This month, the head of the Electoral Commission confirmed what had already become apparent in the run-up to polling day on November 8. The Electoral Finance Act had had, said Dr Helena Catt, a “chilling effect on the extent and type of participation in political and campaign activity”. Her comment acknowledged the dearth of activity normally present during election campaigns as interest groups vigorously put their points of view.
Some will say this was always the intention – to make it harder for people to criticise the Government.
Understandably, the association has reacted strongly, saying it will likely legally challenge the commission’s verdict. “The decision … says, in effect, it is illegal to promote any views that oppose those of the government or an MP such as Mr Mallard in an election year,” it said.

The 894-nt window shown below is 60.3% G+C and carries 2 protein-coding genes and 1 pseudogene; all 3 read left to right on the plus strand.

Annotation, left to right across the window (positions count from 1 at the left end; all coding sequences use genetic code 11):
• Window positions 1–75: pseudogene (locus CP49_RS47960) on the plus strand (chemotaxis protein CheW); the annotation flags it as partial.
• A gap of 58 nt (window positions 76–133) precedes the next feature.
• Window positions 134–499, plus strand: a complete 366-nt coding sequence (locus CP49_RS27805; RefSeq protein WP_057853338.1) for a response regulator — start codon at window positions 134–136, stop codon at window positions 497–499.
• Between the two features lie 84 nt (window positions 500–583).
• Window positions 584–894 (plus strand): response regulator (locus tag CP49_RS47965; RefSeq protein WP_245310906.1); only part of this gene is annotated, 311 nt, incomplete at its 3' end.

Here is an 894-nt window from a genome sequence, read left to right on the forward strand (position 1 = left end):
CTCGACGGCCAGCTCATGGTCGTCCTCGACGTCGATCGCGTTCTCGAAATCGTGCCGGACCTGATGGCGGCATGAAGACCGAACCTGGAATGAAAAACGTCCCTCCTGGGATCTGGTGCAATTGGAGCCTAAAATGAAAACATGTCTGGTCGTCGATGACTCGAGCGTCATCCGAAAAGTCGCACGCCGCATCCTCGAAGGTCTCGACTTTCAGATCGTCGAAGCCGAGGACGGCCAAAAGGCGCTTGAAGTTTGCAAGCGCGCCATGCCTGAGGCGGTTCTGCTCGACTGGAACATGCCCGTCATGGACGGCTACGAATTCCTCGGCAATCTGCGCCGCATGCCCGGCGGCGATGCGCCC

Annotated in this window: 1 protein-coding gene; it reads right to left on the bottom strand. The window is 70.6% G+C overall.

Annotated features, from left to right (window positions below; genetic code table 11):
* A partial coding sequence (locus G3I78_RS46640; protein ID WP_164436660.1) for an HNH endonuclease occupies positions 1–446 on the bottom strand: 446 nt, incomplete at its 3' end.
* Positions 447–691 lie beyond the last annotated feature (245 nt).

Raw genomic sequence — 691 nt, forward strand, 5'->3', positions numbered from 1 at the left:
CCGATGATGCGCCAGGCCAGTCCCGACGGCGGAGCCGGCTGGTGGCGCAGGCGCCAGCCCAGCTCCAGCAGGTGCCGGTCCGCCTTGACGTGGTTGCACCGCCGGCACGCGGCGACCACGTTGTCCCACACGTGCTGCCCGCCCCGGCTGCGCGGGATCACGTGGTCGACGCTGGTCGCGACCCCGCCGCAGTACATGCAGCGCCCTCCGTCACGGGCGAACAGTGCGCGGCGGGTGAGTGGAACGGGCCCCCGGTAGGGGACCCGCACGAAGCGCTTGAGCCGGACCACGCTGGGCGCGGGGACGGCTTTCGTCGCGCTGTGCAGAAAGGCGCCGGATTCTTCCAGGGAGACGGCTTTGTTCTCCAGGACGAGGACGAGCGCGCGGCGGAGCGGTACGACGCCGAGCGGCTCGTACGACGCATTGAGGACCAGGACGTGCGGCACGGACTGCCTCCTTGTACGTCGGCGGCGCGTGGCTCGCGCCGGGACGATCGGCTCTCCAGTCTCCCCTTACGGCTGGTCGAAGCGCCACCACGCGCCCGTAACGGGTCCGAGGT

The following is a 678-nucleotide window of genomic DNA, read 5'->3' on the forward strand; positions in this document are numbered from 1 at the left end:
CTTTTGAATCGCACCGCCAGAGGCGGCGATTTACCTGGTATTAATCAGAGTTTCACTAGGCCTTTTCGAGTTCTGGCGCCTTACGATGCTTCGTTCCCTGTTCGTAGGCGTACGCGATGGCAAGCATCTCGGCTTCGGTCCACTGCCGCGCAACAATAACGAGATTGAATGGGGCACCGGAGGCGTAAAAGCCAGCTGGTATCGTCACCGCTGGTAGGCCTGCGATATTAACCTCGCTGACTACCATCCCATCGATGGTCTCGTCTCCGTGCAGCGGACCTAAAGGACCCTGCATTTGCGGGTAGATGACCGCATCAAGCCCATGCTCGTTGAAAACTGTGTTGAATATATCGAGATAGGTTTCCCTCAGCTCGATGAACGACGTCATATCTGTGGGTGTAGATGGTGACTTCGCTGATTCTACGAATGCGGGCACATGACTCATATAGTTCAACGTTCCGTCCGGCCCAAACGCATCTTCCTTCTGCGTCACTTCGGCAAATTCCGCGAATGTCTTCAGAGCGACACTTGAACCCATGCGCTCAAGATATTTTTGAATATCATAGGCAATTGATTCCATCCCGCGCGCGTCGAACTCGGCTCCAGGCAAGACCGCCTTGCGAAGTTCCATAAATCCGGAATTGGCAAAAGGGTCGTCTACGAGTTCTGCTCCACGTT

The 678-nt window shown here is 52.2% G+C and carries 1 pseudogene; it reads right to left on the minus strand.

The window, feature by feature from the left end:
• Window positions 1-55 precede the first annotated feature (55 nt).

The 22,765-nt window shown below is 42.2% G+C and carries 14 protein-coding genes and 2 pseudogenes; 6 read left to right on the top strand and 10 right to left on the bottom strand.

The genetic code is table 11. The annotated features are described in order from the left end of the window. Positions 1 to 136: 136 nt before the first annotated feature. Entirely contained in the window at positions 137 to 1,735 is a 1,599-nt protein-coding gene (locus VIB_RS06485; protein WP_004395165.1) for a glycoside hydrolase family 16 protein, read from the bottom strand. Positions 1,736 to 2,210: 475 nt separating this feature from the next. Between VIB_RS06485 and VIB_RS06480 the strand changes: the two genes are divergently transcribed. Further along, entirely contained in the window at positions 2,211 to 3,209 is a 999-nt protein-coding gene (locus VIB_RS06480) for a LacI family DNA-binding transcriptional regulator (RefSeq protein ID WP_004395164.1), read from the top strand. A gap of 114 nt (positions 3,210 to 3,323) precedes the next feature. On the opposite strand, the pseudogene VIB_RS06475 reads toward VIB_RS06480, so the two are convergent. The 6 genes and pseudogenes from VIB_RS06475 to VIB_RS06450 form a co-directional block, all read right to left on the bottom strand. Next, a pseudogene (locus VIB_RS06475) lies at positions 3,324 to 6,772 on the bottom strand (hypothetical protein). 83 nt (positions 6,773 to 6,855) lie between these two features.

A happy coincidence for Labour!
The real culprit here, however, is not the commission but the wording of the act, which probably left it with no choice. Not for no reason is Dr Catt now lambasting a “difficult law”, significant parts of which are “obscure” and hard to interpret. Not for no reason is she now using exactly the same language that critics, such as the Herald, were using as the legislation was rushed through Parliament without reflection or consensus.
And Dr Catt herself warned the law was unclear before it was passed. The three parties that forced it through have no defence.